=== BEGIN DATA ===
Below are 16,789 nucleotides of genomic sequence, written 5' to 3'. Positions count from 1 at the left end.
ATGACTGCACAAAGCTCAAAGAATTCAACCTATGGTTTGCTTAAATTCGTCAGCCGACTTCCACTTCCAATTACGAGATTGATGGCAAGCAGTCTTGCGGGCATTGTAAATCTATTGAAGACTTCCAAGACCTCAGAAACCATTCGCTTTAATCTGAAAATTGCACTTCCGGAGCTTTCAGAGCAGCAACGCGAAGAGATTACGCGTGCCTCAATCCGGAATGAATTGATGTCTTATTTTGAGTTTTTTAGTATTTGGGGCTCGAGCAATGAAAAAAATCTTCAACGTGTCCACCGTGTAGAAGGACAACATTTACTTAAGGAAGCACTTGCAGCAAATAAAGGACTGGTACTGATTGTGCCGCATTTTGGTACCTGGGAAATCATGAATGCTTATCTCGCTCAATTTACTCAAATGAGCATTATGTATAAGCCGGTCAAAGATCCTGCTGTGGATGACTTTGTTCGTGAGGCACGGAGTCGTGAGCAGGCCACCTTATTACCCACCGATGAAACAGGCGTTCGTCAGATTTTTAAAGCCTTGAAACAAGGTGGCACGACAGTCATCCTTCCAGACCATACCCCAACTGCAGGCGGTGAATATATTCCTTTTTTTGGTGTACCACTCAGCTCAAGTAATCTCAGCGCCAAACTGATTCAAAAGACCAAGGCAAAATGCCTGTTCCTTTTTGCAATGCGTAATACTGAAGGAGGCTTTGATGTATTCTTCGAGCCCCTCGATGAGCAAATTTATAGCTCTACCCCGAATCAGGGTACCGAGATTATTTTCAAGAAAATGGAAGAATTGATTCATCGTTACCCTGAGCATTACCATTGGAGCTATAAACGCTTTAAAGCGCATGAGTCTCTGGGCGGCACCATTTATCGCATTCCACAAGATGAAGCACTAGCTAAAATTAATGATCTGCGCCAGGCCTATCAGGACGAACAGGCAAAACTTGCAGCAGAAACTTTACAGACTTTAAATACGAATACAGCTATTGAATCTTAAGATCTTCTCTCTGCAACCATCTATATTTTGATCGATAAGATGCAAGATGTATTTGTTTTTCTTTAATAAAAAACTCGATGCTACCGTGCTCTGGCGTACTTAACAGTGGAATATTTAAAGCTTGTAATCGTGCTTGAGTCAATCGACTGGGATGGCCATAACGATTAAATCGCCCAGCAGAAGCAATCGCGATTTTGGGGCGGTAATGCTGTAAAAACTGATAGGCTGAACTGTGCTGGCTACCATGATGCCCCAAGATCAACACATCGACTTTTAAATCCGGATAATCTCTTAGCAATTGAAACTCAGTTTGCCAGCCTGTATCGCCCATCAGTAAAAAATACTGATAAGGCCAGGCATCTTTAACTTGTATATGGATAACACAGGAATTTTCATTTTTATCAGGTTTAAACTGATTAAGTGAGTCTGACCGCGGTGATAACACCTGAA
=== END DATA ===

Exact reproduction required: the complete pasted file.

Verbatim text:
Below are 16,789 nucleotides of genomic sequence, written 5' to 3'. Positions count from 1 at the left end.
ATGACTGCACAAAGCTCAAAGAATTCAACCTATGGTTTGCTTAAATTCGTCAGCCGACTTCCACTTCCAATTACGAGATTGATGGCAAGCAGTCTTGCGGGCATTGTAAATCTATTGAAGACTTCCAAGACCTCAGAAACCATTCGCTTTAATCTGAAAATTGCACTTCCGGAGCTTTCAGAGCAGCAACGCGAAGAGATTACGCGTGCCTCAATCCGGAATGAATTGATGTCTTATTTTGAGTTTTTTAGTATTTGGGGCTCGAGCAATGAAAAAAATCTTCAACGTGTCCACCGTGTAGAAGGACAACATTTACTTAAGGAAGCACTTGCAGCAAATAAAGGACTGGTACTGATTGTGCCGCATTTTGGTACCTGGGAAATCATGAATGCTTATCTCGCTCAATTTACTCAAATGAGCATTATGTATAAGCCGGTCAAAGATCCTGCTGTGGATGACTTTGTTCGTGAGGCACGGAGTCGTGAGCAGGCCACCTTATTACCCACCGATGAAACAGGCGTTCGTCAGATTTTTAAAGCCTTGAAACAAGGTGGCACGACAGTCATCCTTCCAGACCATACCCCAACTGCAGGCGGTGAATATATTCCTTTTTTTGGTGTACCACTCAGCTCAAGTAATCTCAGCGCCAAACTGATTCAAAAGACCAAGGCAAAATGCCTGTTCCTTTTTGCAATGCGTAATACTGAAGGAGGCTTTGATGTATTCTTCGAGCCCCTCGATGAGCAAATTTATAGCTCTACCCCGAATCAGGGTACCGAGATTATTTTCAAGAAAATGGAAGAATTGATTCATCGTTACCCTGAGCATTACCATTGGAGCTATAAACGCTTTAAAGCGCATGAGTCTCTGGGCGGCACCATTTATCGCATTCCACAAGATGAAGCACTAGCTAAAATTAATGATCTGCGCCAGGCCTATCAGGACGAACAGGCAAAACTTGCAGCAGAAACTTTACAGACTTTAAATACGAATACAGCTATTGAATCTTAAGATCTTCTCTCTGCAACCATCTATATTTTGATCGATAAGATGCAAGATGTATTTGTTTTTCTTTAATAAAAAACTCGATGCTACCGTGCTCTGGCGTACTTAACAGTGGAATATTTAAAGCTTGTAATCGTGCTTGAGTCAATCGACTGGGATGGCCATAACGATTAAATCGCCCAGCAGAAGCAATCGCGATTTTGGGGCGGTAATGCTGTAAAAACTGATAGGCTGAACTGTGCTGGCTACCATGATGCCCCAAGATCAACACATCGACTTTTAAATCCGGATAATCTCTTAGCAATTGAAACTCAGTTTGCCAGCCTGTATCGCCCATCAGTAAAAAATACTGATAAGGCCAGGCATCTTTAACTTGTATATGGATAACACAGGAATTTTCATTTTTATCAGGTTTAAACTGATTAAGTGAGTCTGACCGCGGTGATAACACCTGAA